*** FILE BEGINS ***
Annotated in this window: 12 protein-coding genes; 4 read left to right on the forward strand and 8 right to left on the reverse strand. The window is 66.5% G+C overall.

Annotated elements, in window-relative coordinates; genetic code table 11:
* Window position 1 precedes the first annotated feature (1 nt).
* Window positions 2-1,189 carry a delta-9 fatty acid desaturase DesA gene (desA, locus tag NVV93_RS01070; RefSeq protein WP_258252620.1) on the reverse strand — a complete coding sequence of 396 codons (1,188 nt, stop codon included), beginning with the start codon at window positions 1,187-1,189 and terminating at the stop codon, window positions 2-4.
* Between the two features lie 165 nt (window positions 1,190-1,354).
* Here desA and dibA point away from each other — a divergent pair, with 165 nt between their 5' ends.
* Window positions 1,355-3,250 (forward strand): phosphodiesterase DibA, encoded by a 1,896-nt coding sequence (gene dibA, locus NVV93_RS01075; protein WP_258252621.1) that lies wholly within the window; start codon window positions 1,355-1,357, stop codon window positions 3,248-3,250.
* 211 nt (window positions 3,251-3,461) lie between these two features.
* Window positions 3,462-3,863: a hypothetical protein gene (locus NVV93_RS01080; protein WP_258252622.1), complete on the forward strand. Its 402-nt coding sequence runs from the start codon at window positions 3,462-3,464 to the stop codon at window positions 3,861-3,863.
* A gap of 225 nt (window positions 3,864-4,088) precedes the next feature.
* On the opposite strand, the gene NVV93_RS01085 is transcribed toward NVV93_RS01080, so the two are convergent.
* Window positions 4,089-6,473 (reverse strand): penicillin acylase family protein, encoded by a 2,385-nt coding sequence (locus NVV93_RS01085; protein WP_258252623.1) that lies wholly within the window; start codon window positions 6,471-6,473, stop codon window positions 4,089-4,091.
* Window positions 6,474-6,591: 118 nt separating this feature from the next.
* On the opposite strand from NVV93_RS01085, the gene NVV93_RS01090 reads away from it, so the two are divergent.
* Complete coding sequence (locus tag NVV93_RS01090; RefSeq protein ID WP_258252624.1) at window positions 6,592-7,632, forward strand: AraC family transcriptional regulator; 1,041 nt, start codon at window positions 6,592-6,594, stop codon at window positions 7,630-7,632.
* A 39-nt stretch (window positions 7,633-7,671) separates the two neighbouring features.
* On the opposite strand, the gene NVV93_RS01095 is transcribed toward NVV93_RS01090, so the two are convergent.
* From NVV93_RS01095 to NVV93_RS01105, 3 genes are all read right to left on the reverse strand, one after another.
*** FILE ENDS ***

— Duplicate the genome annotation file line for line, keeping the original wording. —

Annotated in this window: 12 protein-coding genes; 4 read left to right on the forward strand and 8 right to left on the reverse strand. The window is 66.5% G+C overall.

Annotated elements, in window-relative coordinates; genetic code table 11:
* Window position 1 precedes the first annotated feature (1 nt).
* Window positions 2-1,189 carry a delta-9 fatty acid desaturase DesA gene (desA, locus tag NVV93_RS01070; RefSeq protein WP_258252620.1) on the reverse strand — a complete coding sequence of 396 codons (1,188 nt, stop codon included), beginning with the start codon at window positions 1,187-1,189 and terminating at the stop codon, window positions 2-4.
* Between the two features lie 165 nt (window positions 1,190-1,354).
* Here desA and dibA point away from each other — a divergent pair, with 165 nt between their 5' ends.
* Window positions 1,355-3,250 (forward strand): phosphodiesterase DibA, encoded by a 1,896-nt coding sequence (gene dibA, locus NVV93_RS01075; protein WP_258252621.1) that lies wholly within the window; start codon window positions 1,355-1,357, stop codon window positions 3,248-3,250.
* 211 nt (window positions 3,251-3,461) lie between these two features.
* Window positions 3,462-3,863: a hypothetical protein gene (locus NVV93_RS01080; protein WP_258252622.1), complete on the forward strand. Its 402-nt coding sequence runs from the start codon at window positions 3,462-3,464 to the stop codon at window positions 3,861-3,863.
* A gap of 225 nt (window positions 3,864-4,088) precedes the next feature.
* On the opposite strand, the gene NVV93_RS01085 is transcribed toward NVV93_RS01080, so the two are convergent.
* Window positions 4,089-6,473 (reverse strand): penicillin acylase family protein, encoded by a 2,385-nt coding sequence (locus NVV93_RS01085; protein WP_258252623.1) that lies wholly within the window; start codon window positions 6,471-6,473, stop codon window positions 4,089-4,091.
* Window positions 6,474-6,591: 118 nt separating this feature from the next.
* On the opposite strand from NVV93_RS01085, the gene NVV93_RS01090 reads away from it, so the two are divergent.
* Complete coding sequence (locus tag NVV93_RS01090; RefSeq protein ID WP_258252624.1) at window positions 6,592-7,632, forward strand: AraC family transcriptional regulator; 1,041 nt, start codon at window positions 6,592-6,594, stop codon at window positions 7,630-7,632.
* A 39-nt stretch (window positions 7,633-7,671) separates the two neighbouring features.
* On the opposite strand, the gene NVV93_RS01095 is transcribed toward NVV93_RS01090, so the two are convergent.
* From NVV93_RS01095 to NVV93_RS01105, 3 genes are all read right to left on the reverse strand, one after another.